The alternative to Mil-spec is COTS. And with no space COTS to choose from, there is no safety record. So for a man who says he is concerned about safety, he appears to be either very willing to risk astronaut safety for Rapid Prototyping; or, he is trying to ban all future human space presence.

He says "Once there is a cheaper and safer way to get people and cargo into orbit, talk of grand goals might become reality."

How exactly does one develope cheaper and safer means? One way would be to admit we are NOT stuck in the 70s. Over the past 20 years, there have not been major design changes to the shuttle but there have been refinements - tank weights and data link software are 2 I can name. Formula One racing cars still have a four tires and a steering wheel, just like that car ... the Model T, but the refinements make them Day and Night. You introduce changes in a controlled manner and observe if benefits are forthcoming. If yes, ...refinement. If no, back to drawing board. But this process requires a living (no disrespect intended) space program in just the same way the auto development requires races and/or driving.

And finally, I would like to respectfully disagree with "And there's no way to determine that until we decide what we're trying to accomplish". The space program is going to mean many different things to different people because that is how "Packs and Not Herds" use stuff. How many uses can you think of for a fork? There were 63 in one study alone: to eat with, scratch your back with, use to secure a tent flap, stab a butt pincher, tap out Morse Code, ad nauseum. Anyone who has lived through a corporate re-org knows that related groups of groups often do NOT have any logical relation to each other. I am not saying "Fred's Dirtfill and Croissants" (Far Side) here, but commercializing space developement will increase not decrease this lack of clear lines and purpose.

Posted by Adriane at February 5, 2003 01:03 AM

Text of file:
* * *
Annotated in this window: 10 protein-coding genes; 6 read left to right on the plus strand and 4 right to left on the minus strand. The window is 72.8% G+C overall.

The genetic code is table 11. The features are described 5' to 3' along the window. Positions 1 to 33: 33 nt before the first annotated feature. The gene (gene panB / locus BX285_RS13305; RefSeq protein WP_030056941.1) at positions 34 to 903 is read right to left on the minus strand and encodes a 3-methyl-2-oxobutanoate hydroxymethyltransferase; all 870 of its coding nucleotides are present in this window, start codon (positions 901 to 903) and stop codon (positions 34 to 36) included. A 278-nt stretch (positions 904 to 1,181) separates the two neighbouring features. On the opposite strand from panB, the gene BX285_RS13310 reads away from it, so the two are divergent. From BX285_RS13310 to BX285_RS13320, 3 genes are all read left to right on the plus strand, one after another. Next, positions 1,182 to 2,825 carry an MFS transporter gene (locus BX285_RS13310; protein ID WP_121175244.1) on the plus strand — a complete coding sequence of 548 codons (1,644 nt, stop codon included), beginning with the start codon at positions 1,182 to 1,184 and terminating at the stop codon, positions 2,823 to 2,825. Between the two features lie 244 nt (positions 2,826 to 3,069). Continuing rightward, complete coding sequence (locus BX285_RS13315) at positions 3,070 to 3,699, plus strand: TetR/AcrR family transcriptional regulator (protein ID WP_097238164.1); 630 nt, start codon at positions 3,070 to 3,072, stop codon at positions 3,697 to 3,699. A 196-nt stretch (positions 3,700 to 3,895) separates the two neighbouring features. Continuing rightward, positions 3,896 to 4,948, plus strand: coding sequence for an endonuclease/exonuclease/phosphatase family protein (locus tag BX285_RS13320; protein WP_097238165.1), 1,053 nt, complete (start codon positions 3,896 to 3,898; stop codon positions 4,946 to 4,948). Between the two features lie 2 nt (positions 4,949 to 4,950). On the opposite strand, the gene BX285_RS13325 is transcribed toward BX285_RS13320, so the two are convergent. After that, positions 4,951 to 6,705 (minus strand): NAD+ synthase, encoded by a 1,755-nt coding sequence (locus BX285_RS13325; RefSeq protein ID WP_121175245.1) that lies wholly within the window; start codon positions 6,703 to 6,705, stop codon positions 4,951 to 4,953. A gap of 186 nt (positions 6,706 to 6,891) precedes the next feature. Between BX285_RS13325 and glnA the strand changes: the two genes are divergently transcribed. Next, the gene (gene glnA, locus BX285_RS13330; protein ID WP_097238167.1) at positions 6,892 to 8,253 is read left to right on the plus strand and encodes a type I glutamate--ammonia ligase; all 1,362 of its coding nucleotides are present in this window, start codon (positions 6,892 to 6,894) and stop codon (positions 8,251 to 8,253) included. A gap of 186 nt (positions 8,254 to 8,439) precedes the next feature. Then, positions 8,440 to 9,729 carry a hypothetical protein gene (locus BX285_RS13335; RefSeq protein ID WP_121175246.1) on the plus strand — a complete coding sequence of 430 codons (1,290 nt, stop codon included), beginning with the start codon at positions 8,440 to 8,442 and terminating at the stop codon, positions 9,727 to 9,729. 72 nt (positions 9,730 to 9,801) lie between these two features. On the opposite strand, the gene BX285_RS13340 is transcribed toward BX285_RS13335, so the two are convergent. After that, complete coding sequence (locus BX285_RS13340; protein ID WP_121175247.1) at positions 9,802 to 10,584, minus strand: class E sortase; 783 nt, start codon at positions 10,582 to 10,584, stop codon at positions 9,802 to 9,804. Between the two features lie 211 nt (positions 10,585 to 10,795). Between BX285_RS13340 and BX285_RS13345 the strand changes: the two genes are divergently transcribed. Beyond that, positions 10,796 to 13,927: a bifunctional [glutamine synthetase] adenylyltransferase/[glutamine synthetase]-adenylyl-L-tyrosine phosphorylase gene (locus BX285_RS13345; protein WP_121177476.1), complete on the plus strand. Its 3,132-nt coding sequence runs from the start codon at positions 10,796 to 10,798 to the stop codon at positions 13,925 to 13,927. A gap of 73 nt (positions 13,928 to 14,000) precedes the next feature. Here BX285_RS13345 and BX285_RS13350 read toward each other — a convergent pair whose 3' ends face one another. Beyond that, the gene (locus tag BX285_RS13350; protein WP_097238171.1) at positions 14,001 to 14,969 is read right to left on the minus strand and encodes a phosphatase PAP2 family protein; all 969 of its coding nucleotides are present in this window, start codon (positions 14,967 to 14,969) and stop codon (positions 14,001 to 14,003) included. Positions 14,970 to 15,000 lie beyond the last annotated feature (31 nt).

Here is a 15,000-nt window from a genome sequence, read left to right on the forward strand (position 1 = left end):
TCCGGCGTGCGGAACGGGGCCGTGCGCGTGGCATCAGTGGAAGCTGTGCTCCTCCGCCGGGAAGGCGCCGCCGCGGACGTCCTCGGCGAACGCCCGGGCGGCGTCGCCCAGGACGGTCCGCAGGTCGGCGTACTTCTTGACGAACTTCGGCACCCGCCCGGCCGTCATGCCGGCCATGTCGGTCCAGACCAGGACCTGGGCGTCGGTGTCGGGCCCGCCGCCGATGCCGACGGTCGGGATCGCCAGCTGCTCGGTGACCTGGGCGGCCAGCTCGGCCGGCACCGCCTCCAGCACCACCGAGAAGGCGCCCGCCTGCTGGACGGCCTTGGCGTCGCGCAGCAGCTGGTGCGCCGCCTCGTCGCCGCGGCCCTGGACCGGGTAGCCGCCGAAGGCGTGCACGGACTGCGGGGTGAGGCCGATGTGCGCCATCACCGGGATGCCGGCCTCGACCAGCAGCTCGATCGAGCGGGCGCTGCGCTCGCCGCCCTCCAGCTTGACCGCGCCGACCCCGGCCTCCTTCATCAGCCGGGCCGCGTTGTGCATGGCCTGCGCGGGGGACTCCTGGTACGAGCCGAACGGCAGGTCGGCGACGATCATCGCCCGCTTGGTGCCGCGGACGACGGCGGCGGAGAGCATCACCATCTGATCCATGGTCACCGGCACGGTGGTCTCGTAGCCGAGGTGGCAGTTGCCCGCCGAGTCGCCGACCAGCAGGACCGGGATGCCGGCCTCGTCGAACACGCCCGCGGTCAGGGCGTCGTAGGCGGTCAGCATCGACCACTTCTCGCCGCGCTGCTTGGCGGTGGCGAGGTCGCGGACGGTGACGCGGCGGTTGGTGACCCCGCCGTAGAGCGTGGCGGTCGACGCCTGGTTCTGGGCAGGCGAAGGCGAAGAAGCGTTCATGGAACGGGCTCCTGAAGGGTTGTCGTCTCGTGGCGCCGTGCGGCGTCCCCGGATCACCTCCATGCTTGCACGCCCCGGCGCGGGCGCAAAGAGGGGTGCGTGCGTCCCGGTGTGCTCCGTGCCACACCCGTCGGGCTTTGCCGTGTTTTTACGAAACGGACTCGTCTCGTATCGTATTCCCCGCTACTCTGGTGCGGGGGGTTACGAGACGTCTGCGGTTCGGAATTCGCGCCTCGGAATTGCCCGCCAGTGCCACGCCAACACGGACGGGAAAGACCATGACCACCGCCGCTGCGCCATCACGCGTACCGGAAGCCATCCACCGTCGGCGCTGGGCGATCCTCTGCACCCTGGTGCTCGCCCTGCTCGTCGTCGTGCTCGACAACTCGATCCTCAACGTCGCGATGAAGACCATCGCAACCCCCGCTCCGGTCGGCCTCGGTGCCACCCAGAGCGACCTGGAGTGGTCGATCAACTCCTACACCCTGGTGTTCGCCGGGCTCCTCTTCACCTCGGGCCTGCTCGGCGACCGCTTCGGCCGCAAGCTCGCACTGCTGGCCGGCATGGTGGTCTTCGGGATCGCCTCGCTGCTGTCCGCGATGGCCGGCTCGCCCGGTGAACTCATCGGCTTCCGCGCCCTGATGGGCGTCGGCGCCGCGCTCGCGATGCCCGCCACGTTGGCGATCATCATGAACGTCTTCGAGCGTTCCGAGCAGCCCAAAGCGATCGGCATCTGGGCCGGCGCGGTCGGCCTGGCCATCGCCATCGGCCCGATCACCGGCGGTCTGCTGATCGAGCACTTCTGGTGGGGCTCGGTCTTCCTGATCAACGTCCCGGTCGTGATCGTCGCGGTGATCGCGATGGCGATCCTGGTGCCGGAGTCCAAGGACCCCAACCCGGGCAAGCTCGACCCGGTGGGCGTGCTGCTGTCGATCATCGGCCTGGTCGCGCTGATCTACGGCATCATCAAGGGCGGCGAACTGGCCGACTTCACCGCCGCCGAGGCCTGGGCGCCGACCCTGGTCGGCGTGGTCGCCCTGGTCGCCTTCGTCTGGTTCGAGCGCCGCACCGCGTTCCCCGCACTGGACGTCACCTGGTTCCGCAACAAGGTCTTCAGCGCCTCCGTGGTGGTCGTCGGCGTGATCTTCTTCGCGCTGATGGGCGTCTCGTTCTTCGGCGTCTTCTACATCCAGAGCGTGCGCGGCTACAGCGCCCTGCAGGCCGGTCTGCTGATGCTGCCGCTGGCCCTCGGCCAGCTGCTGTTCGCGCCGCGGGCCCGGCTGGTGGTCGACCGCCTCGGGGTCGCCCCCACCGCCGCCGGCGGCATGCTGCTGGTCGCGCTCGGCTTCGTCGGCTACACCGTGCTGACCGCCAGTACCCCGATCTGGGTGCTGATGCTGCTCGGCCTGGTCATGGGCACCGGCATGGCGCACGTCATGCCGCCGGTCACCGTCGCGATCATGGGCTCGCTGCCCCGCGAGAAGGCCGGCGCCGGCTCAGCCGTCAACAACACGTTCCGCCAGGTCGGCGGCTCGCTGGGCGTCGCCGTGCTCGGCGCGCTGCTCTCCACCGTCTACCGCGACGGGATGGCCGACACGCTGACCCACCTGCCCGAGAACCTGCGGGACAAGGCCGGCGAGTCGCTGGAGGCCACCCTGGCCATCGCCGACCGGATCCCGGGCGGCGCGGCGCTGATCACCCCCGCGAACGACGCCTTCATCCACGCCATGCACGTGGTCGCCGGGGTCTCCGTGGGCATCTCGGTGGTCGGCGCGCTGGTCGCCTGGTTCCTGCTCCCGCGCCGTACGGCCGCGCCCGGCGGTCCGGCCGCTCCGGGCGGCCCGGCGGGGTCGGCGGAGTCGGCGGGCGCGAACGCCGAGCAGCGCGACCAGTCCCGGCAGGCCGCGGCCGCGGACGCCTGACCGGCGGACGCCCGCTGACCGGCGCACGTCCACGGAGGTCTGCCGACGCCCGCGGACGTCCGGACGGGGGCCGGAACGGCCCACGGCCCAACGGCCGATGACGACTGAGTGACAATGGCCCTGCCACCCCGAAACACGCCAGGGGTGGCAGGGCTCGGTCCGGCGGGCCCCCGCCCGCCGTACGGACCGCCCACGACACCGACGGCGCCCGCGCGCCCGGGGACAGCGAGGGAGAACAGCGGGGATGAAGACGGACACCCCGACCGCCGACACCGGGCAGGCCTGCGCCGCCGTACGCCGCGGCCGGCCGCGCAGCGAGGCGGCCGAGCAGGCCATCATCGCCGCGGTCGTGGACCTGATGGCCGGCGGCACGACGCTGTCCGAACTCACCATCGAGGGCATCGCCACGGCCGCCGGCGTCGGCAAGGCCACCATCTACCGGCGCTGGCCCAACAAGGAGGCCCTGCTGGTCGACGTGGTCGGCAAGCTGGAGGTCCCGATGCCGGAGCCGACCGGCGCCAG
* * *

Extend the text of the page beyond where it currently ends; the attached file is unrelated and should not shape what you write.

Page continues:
I think you're missing another point. I've actually built Shuttle hardware. NASA requires 99.99% reliability plus gobs of safety studies and analyses because the shuttle is manned. That last 1%, or 0.1%, is fiendishly expensive. Manned spaceflight is 10-100 times more expensive to move stuff into orbit than unmanned. NASA cancelled all unmanned delivery systems to pay for the Shuttle.
Also - you reference "What is our mission?" OK. What is our mission?

Posted by Tony Ryan at February 5, 2003 01:10 AM

Isn't this comment kind of a non-sequitur?

"no safety systems were added to the solid rocket boosters whose explosion destroyed Challenger;"

While it's true that the joints were redesigned after the Challenger, I wouldn't consider that a safety system - just an improved design change . . . . but the main issue with SRM's is that there aren't any safety systems you can add to them.

I think the mountaineering analogy is a good one. If there was another destination within reach as warm and inviting as earth, space exploration would be very attractive. Or if there was a destination within reach that had rich mineral deposits, THAT might be interesting. But the rationale for sending people to Mars escapes me.

Posted by G.Haubold at February 5, 2003 06:12 AM

Regarding your comment: "That [an astronaut's decision to risk his life] is not a decision for Gregg Easterbrook, or presidential commissions, or Congress, to make. It's not unreasonable, given the expense and difficulty of replacing it, to say that we shouldn't risk expensive orbiters on routine satellite deliveries--that's only fair to the taxpayers who have to replace the thing--but no one can assess the value of an astronaut's life except the astronaut herself. It should be her decision--not some bureaucrat's or pundit's."

I disagree. If we have to suffer from days of mourning for dead astronauts, if we have to suffer from knowing that people in Texas are picking up their shredded and burned remains, if we as taxpayers have to fork over billions for an inefficient bureaucracy riven by politics to pay for replacements both in manpower and spacecraft, then, yes, we do have a say in their decision.

So, where does this debate over space take place? It already has, and space exploration lost. The vast majority of people have little or no interest in what goes on in space unless it explodes over our heads. They resent paying for projects that expand our knowledge, because they see no practical benefit from it. It doesn't matter to them if the universe is five and a half billion or six billion years old. Or that there may be water locked within the surface of Mars. To them, the moon has no resources worth exploiting, so there's no need for a moonbase.

Manned space exploration is expensive and the margin of error nil. We've seen from Skylab and Mir that objects in space are battered by enormous forces and fall apart very quickly. Certain systems can be replaced, but the outer structure will eventually fail. Everything degrades, whether they're on Earth or in space, but in space they do so faster. Maintaining a space presence would require repeatedly building an ISS every few decades to replace the one that's going to eventually self-destruct. The same will happen to bases on the moon and Mars. We don't build bases there for the same reason we don't build a base in the heart of a volcano. The cost would be in the billions, with little beyond the romantic notion of "because it's there." This is insupportable.